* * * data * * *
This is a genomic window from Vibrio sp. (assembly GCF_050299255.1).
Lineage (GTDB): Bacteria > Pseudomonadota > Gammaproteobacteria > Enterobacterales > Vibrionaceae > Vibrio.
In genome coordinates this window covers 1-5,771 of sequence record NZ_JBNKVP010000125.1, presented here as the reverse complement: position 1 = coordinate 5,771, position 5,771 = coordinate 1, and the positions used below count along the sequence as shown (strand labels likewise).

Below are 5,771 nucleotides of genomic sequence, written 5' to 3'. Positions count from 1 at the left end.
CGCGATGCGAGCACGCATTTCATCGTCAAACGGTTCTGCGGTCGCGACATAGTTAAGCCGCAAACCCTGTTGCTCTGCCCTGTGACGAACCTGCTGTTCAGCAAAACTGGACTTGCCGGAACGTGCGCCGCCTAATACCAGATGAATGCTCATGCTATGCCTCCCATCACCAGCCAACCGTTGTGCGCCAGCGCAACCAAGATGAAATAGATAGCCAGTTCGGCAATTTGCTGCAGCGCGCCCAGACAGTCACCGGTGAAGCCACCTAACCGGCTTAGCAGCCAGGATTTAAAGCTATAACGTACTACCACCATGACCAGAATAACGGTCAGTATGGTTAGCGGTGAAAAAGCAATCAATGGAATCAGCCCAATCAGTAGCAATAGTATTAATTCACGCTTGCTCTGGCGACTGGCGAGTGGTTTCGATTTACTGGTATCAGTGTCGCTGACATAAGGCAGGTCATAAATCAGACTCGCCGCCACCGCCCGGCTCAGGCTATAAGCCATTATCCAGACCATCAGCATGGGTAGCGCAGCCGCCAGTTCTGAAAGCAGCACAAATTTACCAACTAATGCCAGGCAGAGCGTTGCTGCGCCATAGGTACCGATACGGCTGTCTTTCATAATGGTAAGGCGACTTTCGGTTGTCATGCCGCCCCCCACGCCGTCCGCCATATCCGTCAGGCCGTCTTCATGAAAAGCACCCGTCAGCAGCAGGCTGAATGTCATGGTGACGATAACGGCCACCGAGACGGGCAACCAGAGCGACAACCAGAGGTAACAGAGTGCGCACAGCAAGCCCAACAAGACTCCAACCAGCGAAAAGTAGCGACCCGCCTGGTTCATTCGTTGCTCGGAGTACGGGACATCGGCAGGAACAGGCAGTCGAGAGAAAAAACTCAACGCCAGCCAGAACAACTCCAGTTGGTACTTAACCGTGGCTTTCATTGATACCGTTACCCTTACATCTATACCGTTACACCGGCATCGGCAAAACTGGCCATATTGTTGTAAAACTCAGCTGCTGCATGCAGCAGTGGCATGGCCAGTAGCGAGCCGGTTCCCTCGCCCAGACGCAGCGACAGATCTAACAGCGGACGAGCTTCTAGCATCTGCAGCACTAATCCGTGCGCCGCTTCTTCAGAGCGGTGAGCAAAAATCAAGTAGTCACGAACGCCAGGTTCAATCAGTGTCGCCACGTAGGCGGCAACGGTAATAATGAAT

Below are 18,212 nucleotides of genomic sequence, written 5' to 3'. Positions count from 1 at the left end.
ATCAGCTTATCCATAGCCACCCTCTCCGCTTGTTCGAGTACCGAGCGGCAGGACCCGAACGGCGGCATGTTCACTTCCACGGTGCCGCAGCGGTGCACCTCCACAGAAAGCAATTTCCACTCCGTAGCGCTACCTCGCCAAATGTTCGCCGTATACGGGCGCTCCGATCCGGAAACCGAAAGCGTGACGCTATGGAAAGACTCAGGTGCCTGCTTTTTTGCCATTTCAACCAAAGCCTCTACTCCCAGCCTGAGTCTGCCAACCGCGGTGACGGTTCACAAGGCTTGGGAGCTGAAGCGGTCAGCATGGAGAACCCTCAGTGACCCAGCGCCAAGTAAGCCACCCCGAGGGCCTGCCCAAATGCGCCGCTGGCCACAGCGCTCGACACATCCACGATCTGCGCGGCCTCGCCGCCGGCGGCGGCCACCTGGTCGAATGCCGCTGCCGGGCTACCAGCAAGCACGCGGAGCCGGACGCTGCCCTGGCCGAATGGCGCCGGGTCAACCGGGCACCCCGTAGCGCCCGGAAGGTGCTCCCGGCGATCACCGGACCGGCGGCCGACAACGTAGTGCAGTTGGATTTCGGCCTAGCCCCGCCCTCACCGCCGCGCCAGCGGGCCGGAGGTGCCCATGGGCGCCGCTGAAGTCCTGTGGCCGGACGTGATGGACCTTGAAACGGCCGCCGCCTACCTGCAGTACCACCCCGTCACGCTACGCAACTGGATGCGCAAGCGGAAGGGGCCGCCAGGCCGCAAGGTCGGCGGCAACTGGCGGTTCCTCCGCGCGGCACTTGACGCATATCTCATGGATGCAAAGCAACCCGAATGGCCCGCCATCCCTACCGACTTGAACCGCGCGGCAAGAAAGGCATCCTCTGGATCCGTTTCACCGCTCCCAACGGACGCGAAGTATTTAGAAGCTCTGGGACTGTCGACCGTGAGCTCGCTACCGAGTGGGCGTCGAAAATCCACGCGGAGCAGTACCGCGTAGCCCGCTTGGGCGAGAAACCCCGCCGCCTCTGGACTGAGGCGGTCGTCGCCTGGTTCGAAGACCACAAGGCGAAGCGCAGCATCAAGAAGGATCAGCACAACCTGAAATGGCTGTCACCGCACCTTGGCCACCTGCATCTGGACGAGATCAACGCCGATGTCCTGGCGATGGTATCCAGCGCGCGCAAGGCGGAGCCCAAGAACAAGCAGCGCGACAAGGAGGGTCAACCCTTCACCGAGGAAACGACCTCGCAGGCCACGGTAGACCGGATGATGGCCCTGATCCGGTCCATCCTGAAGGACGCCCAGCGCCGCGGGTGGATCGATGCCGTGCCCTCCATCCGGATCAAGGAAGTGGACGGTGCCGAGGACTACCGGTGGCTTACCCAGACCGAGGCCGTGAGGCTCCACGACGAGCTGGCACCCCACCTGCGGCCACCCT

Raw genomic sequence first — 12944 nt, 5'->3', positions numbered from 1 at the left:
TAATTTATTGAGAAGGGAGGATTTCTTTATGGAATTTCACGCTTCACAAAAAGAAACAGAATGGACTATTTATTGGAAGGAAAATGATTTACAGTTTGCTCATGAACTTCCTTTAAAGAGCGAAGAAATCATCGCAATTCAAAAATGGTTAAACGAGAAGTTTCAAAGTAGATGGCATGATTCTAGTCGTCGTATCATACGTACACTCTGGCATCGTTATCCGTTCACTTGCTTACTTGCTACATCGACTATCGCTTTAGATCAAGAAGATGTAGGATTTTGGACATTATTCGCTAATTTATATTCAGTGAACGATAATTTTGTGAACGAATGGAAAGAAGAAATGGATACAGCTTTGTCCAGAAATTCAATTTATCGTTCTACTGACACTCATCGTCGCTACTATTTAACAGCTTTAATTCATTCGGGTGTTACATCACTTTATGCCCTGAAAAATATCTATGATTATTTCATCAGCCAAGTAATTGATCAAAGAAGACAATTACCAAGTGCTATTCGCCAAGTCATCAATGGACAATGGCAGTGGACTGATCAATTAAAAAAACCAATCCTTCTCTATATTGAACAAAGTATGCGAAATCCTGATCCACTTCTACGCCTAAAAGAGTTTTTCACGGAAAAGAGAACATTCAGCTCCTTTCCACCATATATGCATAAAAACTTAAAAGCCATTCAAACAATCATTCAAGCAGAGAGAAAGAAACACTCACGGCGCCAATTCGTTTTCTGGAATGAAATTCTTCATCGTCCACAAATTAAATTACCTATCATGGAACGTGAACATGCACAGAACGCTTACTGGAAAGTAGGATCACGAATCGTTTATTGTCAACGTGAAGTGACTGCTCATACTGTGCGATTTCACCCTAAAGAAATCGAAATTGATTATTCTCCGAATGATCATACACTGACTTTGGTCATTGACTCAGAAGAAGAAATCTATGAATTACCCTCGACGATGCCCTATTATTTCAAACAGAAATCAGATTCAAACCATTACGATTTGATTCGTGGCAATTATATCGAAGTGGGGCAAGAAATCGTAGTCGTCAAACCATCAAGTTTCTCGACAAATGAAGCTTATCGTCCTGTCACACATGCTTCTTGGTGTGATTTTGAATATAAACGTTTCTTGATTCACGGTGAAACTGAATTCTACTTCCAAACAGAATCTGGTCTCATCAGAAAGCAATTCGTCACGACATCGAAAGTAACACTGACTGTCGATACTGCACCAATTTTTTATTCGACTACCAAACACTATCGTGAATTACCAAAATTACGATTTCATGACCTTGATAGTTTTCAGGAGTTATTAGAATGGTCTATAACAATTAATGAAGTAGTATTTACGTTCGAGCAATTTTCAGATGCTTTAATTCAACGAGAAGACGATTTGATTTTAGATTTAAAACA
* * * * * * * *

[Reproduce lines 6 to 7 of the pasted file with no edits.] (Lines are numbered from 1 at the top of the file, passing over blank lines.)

Below are 18,212 nucleotides of genomic sequence, written 5' to 3'. Positions count from 1 at the left end.
ATCAGCTTATCCATAGCCACCCTCTCCGCTTGTTCGAGTACCGAGCGGCAGGACCCGAACGGCGGCATGTTCACTTCCACGGTGCCGCAGCGGTGCACCTCCACAGAAAGCAATTTCCACTCCGTAGCGCTACCTCGCCAAATGTTCGCCGTATACGGGCGCTCCGATCCGGAAACCGAAAGCGTGACGCTATGGAAAGACTCAGGTGCCTGCTTTTTTGCCATTTCAACCAAAGCCTCTACTCCCAGCCTGAGTCTGCCAACCGCGGTGACGGTTCACAAGGCTTGGGAGCTGAAGCGGTCAGCATGGAGAACCCTCAGTGACCCAGCGCCAAGTAAGCCACCCCGAGGGCCTGCCCAAATGCGCCGCTGGCCACAGCGCTCGACACATCCACGATCTGCGCGGCCTCGCCGCCGGCGGCGGCCACCTGGTCGAATGCCGCTGCCGGGCTACCAGCAAGCACGCGGAGCCGGACGCTGCCCTGGCCGAATGGCGCCGGGTCAACCGGGCACCCCGTAGCGCCCGGAAGGTGCTCCCGGCGATCACCGGACCGGCGGCCGACAACGTAGTGCAGTTGGATTTCGGCCTAGCCCCGCCCTCACCGCCGCGCCAGCGGGCCGGAGGTGCCCATGGGCGCCGCTGAAGTCCTGTGGCCGGACGTGATGGACCTTGAAACGGCCGCCGCCTACCTGCAGTACCACCCCGTCACGCTACGCAACTGGATGCGCAAGCGGAAGGGGCCGCCAGGCCGCAAGGTCGGCGGCAACTGGCGGTTCCTCCGCGCGGCACTTGACGCATATCTCATGGATGCAAAGCAACCCGAATGGCCCGCCATCCCTACCGACTTGAACCGCGCGGCAAGAAAGGCATCCTCTGGATCCGTTTCACCGCTCCCAACGGACGCGAAGTATTTAGAAGCTCTGGGACTGTCGACCGTGAGCTCGCTACCGAGTGGGCGTCGAAAATCCACGCGGAGCAGTACCGCGTAGCCCGCTTGGGCGAGAAACCCCGCCGCCTCTGGACTGAGGCGGTCGTCGCCTGGTTCGAAGACCACAAGGCGAAGCGCAGCATCAAGAAGGATCAGCACAACCTGAAATGGCTGTCACCGCACCTTGGCCACCTGCATCTGGACGAGATCAACGCCGATGTCCTGGCGATGGTATCCAGCGCGCGCAAGGCGGAGCCCAAGAACAAGCAGCGCGACAAGGAGGGTCAACCCTTCACCGAGGAAACGACCTCGCAGGCCACGGTAGACCGGATGATGGCCCTGATCCGGTCCATCCTGAAGGACGCCCAGCGCCGCGGGTGGATCGATGCCGTGCCCTCCATCCGGATCAAGGAAGTGGACGGTGCCGAGGACTACCGGTGGCTTACCCAGACCGAGGCCGTGAGGCTCCACGACGAGCTGGCACCCCACCTGCGGCCACCCT